First things first - happy birthday to Our Vicar!
It's definitely getting Christmassy at our house, since the Christmas tree has gone up (sans tinsel) and presents have been wrapped. I'm heading down to Somerset at the end of next week, where Sherpa will inevitably destroy any decorations which go up - but I could forgive that little sweetheart absolutely anything, of course.
I'm not going to be particularly festive right now, though, as the weekend miscellany is dashing everywhere from the derivation of a popular phrase to the Twilight Zone. It's an odd one this week... enjoy!
1.) You know when you start with an honest, sensible Wikipedia search... and then quarter of an hour later you're reading about the chart hits of Destiny's Child or an unsolved murder case from the 1840s? Yes? Perhaps you'll sympathise with me: my initial search started with something for my DPhil on fantastic novels where rooms shift shape. It ended with... an episode of the Twilight Zone called 'Five Characters in Search of an Exit.' I thought I'd post it here, because (a) it makes for good watching, and (b) since it plays on the title of the Pirandello play Six Characters in Search of an Author, it's literary-by-proxy. I do enjoy The Twilight Zone because it's surreal and mysterious without being terrifying or gory. You can read the Wikipedia article here, and watch below (hopefully).
2.) I spotted this via Kirsty, I think (whose blog Other Stories seems to have disapparated?) Ever wanted to know where the odd expression 'stealing someone's thunder' comes from? The Oxford Words blog obliges here. I absolutely love these quirky little idioms and their history. Any others to share?
3.) I haven't read nearly enough books published in 2011 to submit my own results, but if you have, pop over to The International Readers Book Awards on the website for my new favourite podcast, The Readers, run by Simon of Savidge Reads and Gav of Gav Reads.
4.) This weekend's book (I have taken liberties with my normal Weekend Miscellany, but there has to be a book, doesn't there?) came through my letterbox from Vintage Books. It's called Stop What You're Doing And Read This - what else could I do but obey? I'm afraid it's not out until 5th January, but I couldn't resist telling you about it in advance - because it's just the sort of book-about-books that I adore. To quote them, 'this book is a mission statement about the transformative power of reading.' Well-known authors, publishers and sundry others have written essays about reading and the importance of books - preaching to the converted here, of course, but a topic which always captivates me. So far I've read Zadie Smith on libraries (wonderfully impassioned), Blake Morrison (mainly about biographies, and very interesting), Carmen Callil (most fascinatingly for me, the origins of Virago), Tim Parks (the one dud essay so far; trying far too hard), and Mark Haddon (unexpectedly brilliant, actually.) Other essayists are Jeanette Winterson, Michael Rosen, Dr. Maryanne Wolf, Jane David, and Nicholas Carr.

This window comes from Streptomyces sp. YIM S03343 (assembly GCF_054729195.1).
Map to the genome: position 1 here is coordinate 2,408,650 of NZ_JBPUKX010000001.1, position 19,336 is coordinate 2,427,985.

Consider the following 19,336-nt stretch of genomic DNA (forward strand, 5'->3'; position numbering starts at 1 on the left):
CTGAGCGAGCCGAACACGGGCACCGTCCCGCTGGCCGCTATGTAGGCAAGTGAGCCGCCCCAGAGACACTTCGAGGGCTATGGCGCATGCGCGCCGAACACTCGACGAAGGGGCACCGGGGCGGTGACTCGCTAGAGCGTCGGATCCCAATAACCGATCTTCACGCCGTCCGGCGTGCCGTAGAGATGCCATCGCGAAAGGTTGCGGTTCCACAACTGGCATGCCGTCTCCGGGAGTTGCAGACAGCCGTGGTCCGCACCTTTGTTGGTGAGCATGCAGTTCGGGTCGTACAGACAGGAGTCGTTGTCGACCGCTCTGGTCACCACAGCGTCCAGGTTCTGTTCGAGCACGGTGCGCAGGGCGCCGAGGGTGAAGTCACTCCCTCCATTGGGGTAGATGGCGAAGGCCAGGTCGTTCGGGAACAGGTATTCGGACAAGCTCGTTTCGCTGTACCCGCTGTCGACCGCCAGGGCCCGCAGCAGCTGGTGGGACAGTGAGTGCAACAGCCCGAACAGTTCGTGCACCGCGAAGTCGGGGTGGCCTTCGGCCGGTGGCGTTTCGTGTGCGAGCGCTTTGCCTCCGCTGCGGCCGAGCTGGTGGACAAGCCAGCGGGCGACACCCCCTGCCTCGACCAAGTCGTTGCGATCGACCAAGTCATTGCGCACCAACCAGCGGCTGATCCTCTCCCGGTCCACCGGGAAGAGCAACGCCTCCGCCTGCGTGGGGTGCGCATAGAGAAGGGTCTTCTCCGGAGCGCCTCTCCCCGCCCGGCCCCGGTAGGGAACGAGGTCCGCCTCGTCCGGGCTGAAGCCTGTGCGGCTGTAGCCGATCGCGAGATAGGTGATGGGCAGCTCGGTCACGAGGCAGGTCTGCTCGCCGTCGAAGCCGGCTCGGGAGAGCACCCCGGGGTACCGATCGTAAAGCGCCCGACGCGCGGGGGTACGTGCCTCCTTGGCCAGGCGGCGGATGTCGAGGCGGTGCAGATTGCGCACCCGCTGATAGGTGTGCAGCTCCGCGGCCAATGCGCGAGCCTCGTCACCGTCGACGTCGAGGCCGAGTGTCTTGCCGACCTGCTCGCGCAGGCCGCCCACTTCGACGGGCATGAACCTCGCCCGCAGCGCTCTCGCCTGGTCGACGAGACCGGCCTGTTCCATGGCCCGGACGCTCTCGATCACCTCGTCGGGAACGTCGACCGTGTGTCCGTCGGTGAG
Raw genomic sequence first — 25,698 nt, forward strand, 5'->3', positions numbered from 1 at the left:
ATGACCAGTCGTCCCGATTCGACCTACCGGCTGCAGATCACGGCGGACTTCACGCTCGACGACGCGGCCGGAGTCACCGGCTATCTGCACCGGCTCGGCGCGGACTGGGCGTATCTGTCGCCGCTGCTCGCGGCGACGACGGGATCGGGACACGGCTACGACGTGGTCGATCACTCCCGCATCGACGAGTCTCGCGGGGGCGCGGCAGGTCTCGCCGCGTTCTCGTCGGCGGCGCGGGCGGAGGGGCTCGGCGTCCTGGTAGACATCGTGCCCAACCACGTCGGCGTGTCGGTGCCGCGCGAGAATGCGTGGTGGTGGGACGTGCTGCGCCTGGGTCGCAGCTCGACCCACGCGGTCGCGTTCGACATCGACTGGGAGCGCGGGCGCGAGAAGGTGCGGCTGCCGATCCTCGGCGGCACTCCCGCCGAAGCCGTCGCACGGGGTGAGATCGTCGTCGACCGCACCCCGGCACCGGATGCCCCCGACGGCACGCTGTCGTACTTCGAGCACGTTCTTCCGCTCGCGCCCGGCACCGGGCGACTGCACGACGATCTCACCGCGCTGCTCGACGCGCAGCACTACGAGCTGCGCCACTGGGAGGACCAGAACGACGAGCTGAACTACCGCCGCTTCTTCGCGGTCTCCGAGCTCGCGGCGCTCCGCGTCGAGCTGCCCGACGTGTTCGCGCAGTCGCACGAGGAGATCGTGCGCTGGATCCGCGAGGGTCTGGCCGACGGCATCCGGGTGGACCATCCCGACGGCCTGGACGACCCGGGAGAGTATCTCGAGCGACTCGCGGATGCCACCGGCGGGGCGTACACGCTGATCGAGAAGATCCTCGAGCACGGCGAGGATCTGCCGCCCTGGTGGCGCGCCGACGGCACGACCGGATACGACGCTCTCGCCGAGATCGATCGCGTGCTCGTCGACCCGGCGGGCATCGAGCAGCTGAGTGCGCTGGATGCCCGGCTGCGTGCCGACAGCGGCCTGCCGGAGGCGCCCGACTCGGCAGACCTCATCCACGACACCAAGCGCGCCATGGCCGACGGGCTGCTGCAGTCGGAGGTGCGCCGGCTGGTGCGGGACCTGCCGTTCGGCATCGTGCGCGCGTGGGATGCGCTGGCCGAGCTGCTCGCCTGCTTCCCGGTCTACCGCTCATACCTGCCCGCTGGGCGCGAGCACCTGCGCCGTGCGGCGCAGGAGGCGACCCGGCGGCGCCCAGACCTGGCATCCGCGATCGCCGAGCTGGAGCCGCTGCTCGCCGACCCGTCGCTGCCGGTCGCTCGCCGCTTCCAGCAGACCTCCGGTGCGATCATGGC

Of course I'll write more in depth about this later, but I wanted to sound the alarm early. It'll only be £4.99 when it's published, which I thought pretty reasonable, and it might just join Anne Fadiman, Susan Hill, and Alberto Manguel on my beloved books-about-books shelf.